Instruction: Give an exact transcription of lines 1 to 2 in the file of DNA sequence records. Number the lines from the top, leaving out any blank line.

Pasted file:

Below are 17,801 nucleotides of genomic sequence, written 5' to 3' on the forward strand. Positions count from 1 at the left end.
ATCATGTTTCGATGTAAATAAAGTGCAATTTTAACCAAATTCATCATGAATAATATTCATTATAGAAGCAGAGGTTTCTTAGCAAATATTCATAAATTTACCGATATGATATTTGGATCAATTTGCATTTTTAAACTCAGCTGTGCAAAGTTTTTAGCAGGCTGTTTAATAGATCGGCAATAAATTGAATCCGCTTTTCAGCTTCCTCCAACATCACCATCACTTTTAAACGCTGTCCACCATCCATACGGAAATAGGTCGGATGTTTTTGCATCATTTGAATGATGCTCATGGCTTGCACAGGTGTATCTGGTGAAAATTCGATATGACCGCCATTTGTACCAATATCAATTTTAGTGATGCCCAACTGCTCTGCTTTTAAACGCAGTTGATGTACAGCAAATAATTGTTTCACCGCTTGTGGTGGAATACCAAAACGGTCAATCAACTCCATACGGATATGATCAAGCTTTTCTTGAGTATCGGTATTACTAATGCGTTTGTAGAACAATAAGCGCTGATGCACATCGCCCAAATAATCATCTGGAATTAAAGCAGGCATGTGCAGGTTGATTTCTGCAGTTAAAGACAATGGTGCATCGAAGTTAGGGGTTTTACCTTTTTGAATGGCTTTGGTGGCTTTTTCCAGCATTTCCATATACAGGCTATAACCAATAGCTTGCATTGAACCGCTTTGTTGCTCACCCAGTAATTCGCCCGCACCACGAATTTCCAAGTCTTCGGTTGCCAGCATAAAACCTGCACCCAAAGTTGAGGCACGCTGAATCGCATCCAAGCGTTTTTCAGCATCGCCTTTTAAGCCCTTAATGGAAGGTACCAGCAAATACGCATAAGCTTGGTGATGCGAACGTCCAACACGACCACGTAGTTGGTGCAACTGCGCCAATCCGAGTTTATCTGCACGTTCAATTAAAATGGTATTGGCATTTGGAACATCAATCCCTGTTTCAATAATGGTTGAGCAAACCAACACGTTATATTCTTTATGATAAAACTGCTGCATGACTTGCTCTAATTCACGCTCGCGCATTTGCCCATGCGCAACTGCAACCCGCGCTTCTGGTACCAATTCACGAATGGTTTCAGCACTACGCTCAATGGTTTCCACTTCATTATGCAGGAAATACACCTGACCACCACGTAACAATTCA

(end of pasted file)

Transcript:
Below are 17,801 nucleotides of genomic sequence, written 5' to 3' on the forward strand. Positions count from 1 at the left end.
ATCATGTTTCGATGTAAATAAAGTGCAATTTTAACCAAATTCATCATGAATAATATTCATTATAGAAGCAGAGGTTTCTTAGCAAATATTCATAAATTTACCGATATGATATTTGGATCAATTTGCATTTTTAAACTCAGCTGTGCAAAGTTTTTAGCAGGCTGTTTAATAGATCGGCAATAAATTGAATCCGCTTTTCAGCTTCCTCCAACATCACCATCACTTTTAAACGCTGTCCACCATCCATACGGAAATAGGTCGGATGTTTTTGCATCATTTGAATGATGCTCATGGCTTGCACAGGTGTATCTGGTGAAAATTCGATATGACCGCCATTTGTACCAATATCAATTTTAGTGATGCCCAACTGCTCTGCTTTTAAACGCAGTTGATGTACAGCAAATAATTGTTTCACCGCTTGTGGTGGAATACCAAAACGGTCAATCAACTCCATACGGATATGATCAAGCTTTTCTTGAGTATCGGTATTACTAATGCGTTTGTAGAACAATAAGCGCTGATGCACATCGCCCAAATAATCATCTGGAATTAAAGCAGGCATGTGCAGGTTGATTTCTGCAGTTAAAGACAATGGTGCATCGAAGTTAGGGGTTTTACCTTTTTGAATGGCTTTGGTGGCTTTTTCCAGCATTTCCATATACAGGCTATAACCAATAGCTTGCATTGAACCGCTTTGTTGCTCACCCAGTAATTCGCCCGCACCACGAATTTCCAAGTCTTCGGTTGCCAGCATAAAACCTGCACCCAAAGTTGAGGCACGCTGAATCGCATCCAAGCGTTTTTCAGCATCGCCTTTTAAGCCCTTAATGGAAGGTACCAGCAAATACGCATAAGCTTGGTGATGCGAACGTCCAACACGACCACGTAGTTGGTGCAACTGCGCCAATCCGAGTTTATCTGCACGTTCAATTAAAATGGTATTGGCATTTGGAACATCAATCCCTGTTTCAATAATGGTTGAGCAAACCAACACGTTATATTCTTTATGATAAAACTGCTGCATGACTTGCTCTAATTCACGCTCGCGCATTTGCCCATGCGCAACTGCAACCCGCGCTTCTGGTACCAATTCACGAATGGTTTCAGCACTACGCTCAATGGTTTCCACTTCATTATGCAGGAAATACACCTGACCACCACGTAACAATTCA